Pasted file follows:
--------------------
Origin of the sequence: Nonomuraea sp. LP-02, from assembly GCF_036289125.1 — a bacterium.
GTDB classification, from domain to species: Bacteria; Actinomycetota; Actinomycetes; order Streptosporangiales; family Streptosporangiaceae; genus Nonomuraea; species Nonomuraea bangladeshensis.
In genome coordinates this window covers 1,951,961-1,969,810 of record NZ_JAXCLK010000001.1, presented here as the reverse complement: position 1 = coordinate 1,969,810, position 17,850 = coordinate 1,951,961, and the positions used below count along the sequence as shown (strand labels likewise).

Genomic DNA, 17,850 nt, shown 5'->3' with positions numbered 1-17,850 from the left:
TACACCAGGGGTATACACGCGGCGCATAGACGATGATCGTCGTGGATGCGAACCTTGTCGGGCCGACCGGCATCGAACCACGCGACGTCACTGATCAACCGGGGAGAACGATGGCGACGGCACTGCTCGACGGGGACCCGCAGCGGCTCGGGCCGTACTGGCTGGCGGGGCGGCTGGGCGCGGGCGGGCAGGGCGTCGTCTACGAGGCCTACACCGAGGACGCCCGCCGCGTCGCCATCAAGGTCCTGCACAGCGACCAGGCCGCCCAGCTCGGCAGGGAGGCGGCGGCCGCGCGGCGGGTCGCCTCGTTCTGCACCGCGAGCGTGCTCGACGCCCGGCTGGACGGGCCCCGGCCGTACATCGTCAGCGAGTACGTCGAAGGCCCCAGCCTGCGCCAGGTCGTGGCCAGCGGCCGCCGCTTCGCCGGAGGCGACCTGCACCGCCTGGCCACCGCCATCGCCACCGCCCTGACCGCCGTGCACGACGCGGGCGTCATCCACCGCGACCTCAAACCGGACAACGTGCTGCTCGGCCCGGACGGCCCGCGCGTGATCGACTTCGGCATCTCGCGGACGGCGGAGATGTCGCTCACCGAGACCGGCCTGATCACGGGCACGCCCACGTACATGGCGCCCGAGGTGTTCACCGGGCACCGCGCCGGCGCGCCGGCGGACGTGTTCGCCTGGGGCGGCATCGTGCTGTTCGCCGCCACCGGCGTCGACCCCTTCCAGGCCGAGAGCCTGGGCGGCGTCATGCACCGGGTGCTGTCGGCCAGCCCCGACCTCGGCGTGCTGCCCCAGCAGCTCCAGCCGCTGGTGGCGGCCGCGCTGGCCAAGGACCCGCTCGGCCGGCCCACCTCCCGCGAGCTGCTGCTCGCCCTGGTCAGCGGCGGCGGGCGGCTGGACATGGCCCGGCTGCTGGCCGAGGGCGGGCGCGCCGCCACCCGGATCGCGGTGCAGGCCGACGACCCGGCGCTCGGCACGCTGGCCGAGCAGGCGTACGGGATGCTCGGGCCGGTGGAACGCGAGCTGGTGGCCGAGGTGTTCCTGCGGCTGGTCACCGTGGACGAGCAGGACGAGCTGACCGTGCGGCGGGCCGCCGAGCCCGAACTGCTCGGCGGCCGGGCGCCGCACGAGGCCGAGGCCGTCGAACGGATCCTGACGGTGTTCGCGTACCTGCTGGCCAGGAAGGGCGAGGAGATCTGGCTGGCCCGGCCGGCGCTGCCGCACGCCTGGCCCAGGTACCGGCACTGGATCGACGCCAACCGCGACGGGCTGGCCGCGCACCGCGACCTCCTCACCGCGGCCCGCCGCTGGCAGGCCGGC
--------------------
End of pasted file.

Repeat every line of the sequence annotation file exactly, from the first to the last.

Origin of the sequence: Nonomuraea sp. LP-02, from assembly GCF_036289125.1 — a bacterium.
GTDB classification, from domain to species: Bacteria; Actinomycetota; Actinomycetes; order Streptosporangiales; family Streptosporangiaceae; genus Nonomuraea; species Nonomuraea bangladeshensis.
In genome coordinates this window covers 1,951,961-1,969,810 of record NZ_JAXCLK010000001.1, presented here as the reverse complement: position 1 = coordinate 1,969,810, position 17,850 = coordinate 1,951,961, and the positions used below count along the sequence as shown (strand labels likewise).

Genomic DNA, 17,850 nt, shown 5'->3' with positions numbered 1-17,850 from the left:
TACACCAGGGGTATACACGCGGCGCATAGACGATGATCGTCGTGGATGCGAACCTTGTCGGGCCGACCGGCATCGAACCACGCGACGTCACTGATCAACCGGGGAGAACGATGGCGACGGCACTGCTCGACGGGGACCCGCAGCGGCTCGGGCCGTACTGGCTGGCGGGGCGGCTGGGCGCGGGCGGGCAGGGCGTCGTCTACGAGGCCTACACCGAGGACGCCCGCCGCGTCGCCATCAAGGTCCTGCACAGCGACCAGGCCGCCCAGCTCGGCAGGGAGGCGGCGGCCGCGCGGCGGGTCGCCTCGTTCTGCACCGCGAGCGTGCTCGACGCCCGGCTGGACGGGCCCCGGCCGTACATCGTCAGCGAGTACGTCGAAGGCCCCAGCCTGCGCCAGGTCGTGGCCAGCGGCCGCCGCTTCGCCGGAGGCGACCTGCACCGCCTGGCCACCGCCATCGCCACCGCCCTGACCGCCGTGCACGACGCGGGCGTCATCCACCGCGACCTCAAACCGGACAACGTGCTGCTCGGCCCGGACGGCCCGCGCGTGATCGACTTCGGCATCTCGCGGACGGCGGAGATGTCGCTCACCGAGACCGGCCTGATCACGGGCACGCCCACGTACATGGCGCCCGAGGTGTTCACCGGGCACCGCGCCGGCGCGCCGGCGGACGTGTTCGCCTGGGGCGGCATCGTGCTGTTCGCCGCCACCGGCGTCGACCCCTTCCAGGCCGAGAGCCTGGGCGGCGTCATGCACCGGGTGCTGTCGGCCAGCCCCGACCTCGGCGTGCTGCCCCAGCAGCTCCAGCCGCTGGTGGCGGCCGCGCTGGCCAAGGACCCGCTCGGCCGGCCCACCTCCCGCGAGCTGCTGCTCGCCCTGGTCAGCGGCGGCGGGCGGCTGGACATGGCCCGGCTGCTGGCCGAGGGCGGGCGCGCCGCCACCCGGATCGCGGTGCAGGCCGACGACCCGGCGCTCGGCACGCTGGCCGAGCAGGCGTACGGGATGCTCGGGCCGGTGGAACGCGAGCTGGTGGCCGAGGTGTTCCTGCGGCTGGTCACCGTGGACGAGCAGGACGAGCTGACCGTGCGGCGGGCCGCCGAGCCCGAACTGCTCGGCGGCCGGGCGCCGCACGAGGCCGAGGCCGTCGAACGGATCCTGACGGTGTTCGCGTACCTGCTGGCCAGGAAGGGCGAGGAGATCTGGCTGGCCCGGCCGGCGCTGCCGCACGCCTGGCCCAGGTACCGGCACTGGATCGACGCCAACCGCGACGGGCTGGCCGCGCACCGCGACCTCCTCACCGCGGCCCGCCGCTGGCAGGCCGGC